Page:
In my thesis I researched moral panics regarding technological advancements in human communication. The concerns around changes caused by technology’s encroachment into everyday life is a pattern repeated through human history (a great book about this is Carolyn Marvin’s When Old Technology Were New: Thinking About Electric Communication in the Late Nineteenth Century). Artificial Intelligence is the newest form.
“…even if computers will outsmart us, we can still be the most creative act in town, if we embrace creativity as one of the defining values of humanness. Like funnily irrational ideas, or grand emotions”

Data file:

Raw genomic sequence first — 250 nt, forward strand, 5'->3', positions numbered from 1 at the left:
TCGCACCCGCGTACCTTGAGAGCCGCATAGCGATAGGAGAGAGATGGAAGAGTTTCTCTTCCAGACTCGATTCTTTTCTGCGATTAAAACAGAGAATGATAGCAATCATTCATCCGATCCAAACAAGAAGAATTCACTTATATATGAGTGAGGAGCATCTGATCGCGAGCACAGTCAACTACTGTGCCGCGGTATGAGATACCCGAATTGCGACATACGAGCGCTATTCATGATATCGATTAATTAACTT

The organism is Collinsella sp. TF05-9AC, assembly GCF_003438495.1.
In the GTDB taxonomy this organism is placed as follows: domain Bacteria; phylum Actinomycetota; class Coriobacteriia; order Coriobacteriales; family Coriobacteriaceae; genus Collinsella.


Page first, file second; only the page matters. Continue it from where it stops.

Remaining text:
This BBC article is a different take on what the workforce of the future needs in the world of AI, and what ‘human’ qualities machines can’t emulate are in fact our opportunities. We may be surpassed by machines in logic and rational thinking and processing power, but we excel at things I think we currently don’t value as much such as creative thinking. Even irrationality, the article argues, is a distinct human quality that machines will not possess but that will be a distinctly human quality we can use to our advantage. Another article on what our role will be in the AI world of the future suggests that AI will be relatively easily fooled and humans will be needed to be kept in the loop as a quality control and point of verification.